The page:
If you have ever been to Israel, you know what it feels like to land back in America. You are exhausted. You are fulfilled. You are both energized and dragging.
That is how I feel as I write this. This week I came back to the synagogue after an extraordinary trip to the Promised Land. There were twenty-four of us in our group, representing a diverse range of ages. We came together as a family as we took in the power, beauty, history and complexity that is Israel in the summer of 2023. We stood on the shores of the Mediterranean. We took in the busy-ness of Tel Aviv. We rode jeeps through the stunning Golan Heights and walked the narrow alleyways of Tzfat, the kabbalistic center and birthplace of Lecha Dodi. We looked out at the inimitable skyline of Jerusalem and put our hand on the centuries’ old Western Wall. We visited the bustling shouk and spent time in the Christian Quarter. We marked Havdalah with the Old City as our background.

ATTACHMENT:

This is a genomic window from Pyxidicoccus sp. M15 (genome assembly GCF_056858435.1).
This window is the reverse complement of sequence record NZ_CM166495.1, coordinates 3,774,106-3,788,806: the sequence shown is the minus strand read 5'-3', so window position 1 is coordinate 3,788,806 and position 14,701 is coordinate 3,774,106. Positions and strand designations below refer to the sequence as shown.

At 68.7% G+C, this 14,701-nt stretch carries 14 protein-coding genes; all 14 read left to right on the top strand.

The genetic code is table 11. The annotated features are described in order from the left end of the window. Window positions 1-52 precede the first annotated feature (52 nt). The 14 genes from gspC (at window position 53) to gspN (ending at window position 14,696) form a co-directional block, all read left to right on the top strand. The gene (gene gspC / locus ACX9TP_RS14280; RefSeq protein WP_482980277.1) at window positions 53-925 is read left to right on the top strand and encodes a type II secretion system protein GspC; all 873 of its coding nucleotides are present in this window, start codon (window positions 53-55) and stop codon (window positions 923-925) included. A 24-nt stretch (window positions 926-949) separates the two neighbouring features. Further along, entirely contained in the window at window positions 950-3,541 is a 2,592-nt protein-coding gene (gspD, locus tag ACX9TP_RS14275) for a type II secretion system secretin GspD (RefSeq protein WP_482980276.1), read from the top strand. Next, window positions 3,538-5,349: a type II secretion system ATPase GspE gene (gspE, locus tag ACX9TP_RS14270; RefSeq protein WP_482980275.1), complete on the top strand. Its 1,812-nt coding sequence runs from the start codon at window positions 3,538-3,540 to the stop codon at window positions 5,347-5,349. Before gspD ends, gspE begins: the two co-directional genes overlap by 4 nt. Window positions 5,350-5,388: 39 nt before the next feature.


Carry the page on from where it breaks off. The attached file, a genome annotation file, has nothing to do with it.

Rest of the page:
We talked. We prayed. We shopped. We ate (a lot). We laughed (a lot). We tried desperately to process it all.
In the final days of the trip we learned about Masada, the desert fortress where our people made the ultimate sacrifice, as Roman soldiers outnumbered them and surrounded them. We soaked in the Dead Sea and felt the hot sun beat down. On our last day, we visited the national Holocaust memorial, Yad Vashem, and spent time in the children’s memorial, designed to honor the million and a half children who perished during that most horrific time in our history. We said Kaddish for those who died at the hands of hate. We considered what might have been had Israel existed in their time. We then walked to Mount Herzl, burial place of Theodor Herzl, founder of modern Zionism, who had the chutzpah to imagine a Jewish land that would offer safe-haven to the world’s Jews. A century later his dream is reality.
Israel is such a complex and stunning place. It is a mix of cultures, religions, sights and sounds. It is a place constantly under construction and reconstruction. It is not a perfect place, as no place is, but it is a special place, a profoundly special place.
I pray that the best of Jewish values will always be lived there and that the current administration will find its way to inclusivity and true democracy. More than anything, I pray for a peace that is lasting.
When you leave Israel, you do not say ‘goodbye,’ you say ‘lihitraot,’ until next time.